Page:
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NYU Hosts Advanced Computing for Competitiveness Forum on April 13

The New York University Center for Urban Science and Progress will host the Advanced Computing for Competitiveness Forum on April 13. Sponsored by the U.S. Council on Competitiveness, the day-long event will look at why “To out-compete is to out-compute.” The Council’s landmark Advanced Computing Roundtable (ACR) – formerly the High Performance Computing (HPC) Initiative – is the preeminent forum for experts in advanced computing to set a national agenda on how such technologies should be leveraged for U.S. comptitiveness. Advanced computing includes technologies such as high performance computing, artificial intelligence (AI), and the Internet of Things (IoT). ACR members represent industrial and commercial advanced computing users, hardware and software vendors and directors of academic and national laboratory advanced computing centers.”

Exascale Computing Project – Driving a HUGE Change in a Changing World

“In this keynote, Al Geist will discuss the need for future Department of Energy supercomputers to solve emerging data science and machine learning problems in addition to running traditional modeling and simulation applications. The ECP goals are intended to enable the delivery of capable exascale computers in 2022 and one early exascale system in 2021, which will foster a rich exascale ecosystem and work toward ensuring continued U.S. leadership in HPC. He will also share how the ECP plans to achieve these goals and the potential positive impacts for OFA.”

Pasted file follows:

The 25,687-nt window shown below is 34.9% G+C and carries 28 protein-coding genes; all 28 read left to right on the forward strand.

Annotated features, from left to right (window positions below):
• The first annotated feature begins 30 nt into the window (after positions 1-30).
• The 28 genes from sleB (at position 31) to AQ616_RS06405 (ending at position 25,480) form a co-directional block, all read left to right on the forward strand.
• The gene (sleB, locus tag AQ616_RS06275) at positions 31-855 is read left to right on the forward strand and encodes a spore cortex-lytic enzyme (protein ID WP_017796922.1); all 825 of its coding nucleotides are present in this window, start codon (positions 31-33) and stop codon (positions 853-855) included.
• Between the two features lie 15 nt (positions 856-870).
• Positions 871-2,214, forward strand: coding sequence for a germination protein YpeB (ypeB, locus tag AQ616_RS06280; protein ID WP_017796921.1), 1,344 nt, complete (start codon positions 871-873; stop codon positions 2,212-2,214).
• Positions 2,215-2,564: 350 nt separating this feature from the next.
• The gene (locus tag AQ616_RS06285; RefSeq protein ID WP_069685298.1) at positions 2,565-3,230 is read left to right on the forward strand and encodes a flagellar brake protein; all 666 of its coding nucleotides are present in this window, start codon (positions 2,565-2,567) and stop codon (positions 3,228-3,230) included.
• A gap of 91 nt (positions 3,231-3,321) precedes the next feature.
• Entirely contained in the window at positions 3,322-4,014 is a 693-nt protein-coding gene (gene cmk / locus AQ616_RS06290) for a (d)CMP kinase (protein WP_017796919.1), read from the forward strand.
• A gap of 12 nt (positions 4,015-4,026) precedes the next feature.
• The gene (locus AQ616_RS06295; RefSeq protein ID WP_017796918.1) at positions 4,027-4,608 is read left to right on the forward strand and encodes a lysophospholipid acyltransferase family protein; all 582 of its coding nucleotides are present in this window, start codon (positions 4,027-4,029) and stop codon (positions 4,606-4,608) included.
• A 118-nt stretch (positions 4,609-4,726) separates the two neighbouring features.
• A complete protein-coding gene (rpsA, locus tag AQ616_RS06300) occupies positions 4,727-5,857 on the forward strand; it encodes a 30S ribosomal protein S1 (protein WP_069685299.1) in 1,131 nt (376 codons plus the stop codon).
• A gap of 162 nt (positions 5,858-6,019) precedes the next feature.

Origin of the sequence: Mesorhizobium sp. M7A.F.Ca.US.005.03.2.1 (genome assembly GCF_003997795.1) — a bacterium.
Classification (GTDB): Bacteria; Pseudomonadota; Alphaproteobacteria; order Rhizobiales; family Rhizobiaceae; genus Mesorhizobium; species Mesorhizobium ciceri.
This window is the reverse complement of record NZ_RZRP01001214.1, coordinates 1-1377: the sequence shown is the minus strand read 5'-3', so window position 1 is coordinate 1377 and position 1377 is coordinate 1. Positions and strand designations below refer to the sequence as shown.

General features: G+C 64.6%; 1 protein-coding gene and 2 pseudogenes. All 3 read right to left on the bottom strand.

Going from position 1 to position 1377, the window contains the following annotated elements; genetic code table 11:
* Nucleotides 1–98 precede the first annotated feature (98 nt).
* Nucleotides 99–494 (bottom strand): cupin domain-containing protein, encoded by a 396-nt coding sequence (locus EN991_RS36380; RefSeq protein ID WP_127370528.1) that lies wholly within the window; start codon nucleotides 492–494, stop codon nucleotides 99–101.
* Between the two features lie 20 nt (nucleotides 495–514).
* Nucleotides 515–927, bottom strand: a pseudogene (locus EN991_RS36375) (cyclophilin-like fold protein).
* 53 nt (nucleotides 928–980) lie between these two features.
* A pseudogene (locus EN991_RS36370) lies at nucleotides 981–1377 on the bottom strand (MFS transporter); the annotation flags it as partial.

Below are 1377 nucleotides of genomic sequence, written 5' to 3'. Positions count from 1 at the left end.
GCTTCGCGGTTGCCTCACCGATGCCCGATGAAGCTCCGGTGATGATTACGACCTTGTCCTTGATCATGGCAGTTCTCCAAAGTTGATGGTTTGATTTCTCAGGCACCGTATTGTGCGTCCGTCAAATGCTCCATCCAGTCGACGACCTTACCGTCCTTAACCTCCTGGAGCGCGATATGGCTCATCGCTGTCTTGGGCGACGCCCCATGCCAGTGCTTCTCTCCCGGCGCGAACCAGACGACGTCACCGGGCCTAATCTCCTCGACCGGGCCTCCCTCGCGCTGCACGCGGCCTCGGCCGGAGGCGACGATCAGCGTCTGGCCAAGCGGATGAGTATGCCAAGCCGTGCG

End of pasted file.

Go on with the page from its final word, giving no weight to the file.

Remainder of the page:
How GPU Hackathons Bring HPC to More Users

“GPUs potentially offer exceptionally high memory bandwidth and performance for a wide range of applications. The challenge in utilizing such accelerators has been the difficulty in programming them. Enter GPU Hackathons; Our mentors come from national laboratories, universities and vendors, and besides having extensive experience in programming GPUs, many of them develop the GPU-capable compilers and help define standards such as OpenACC and OpenMP.”

ADIOS 1.11 Middleware Moves I/O Framework from Research to Production

The Department of Energy’s Oak Ridge National Laboratory has announced the latest release of its Adaptable I/O System (ADIOS), a middleware that speeds up scientific simulations on parallel computing resources such as the laboratory’s Titan supercomputer by making input/output operations more efficient. “As we approach the exascale, there are many challenges for ADIOS and I/O in general,” said Scott Klasky, scientific data group leader in ORNL’s Computer Science and Mathematics Division. “We must reduce the amount of data being processed and program for new architectures. We also must make our I/O frameworks interoperable with one another, and version 1.11 is the first step in that direction.”

ORNL’s Al Geist to Keynote OpenFabrics Workshop in Austin

In his keynote, Mr. Geist will discuss the need for future Department of Energy supercomputers to solve emerging data science and machine learning problems in addition to running traditional modeling and simulation applications. In August 2016, the Exascale Computing Project (ECP) was approved to support a huge lift in the trajectory of U.S. High Performance Computing (HPC). The ECP goals are intended to enable the delivery of capable exascale computers in 2022 and one early exascale system in 2021, which will foster a rich exascale ecosystem and work toward ensuring continued U.S. leadership in HPC. He will also share how the ECP plans to achieve these goals and the potential positive impacts for OFA.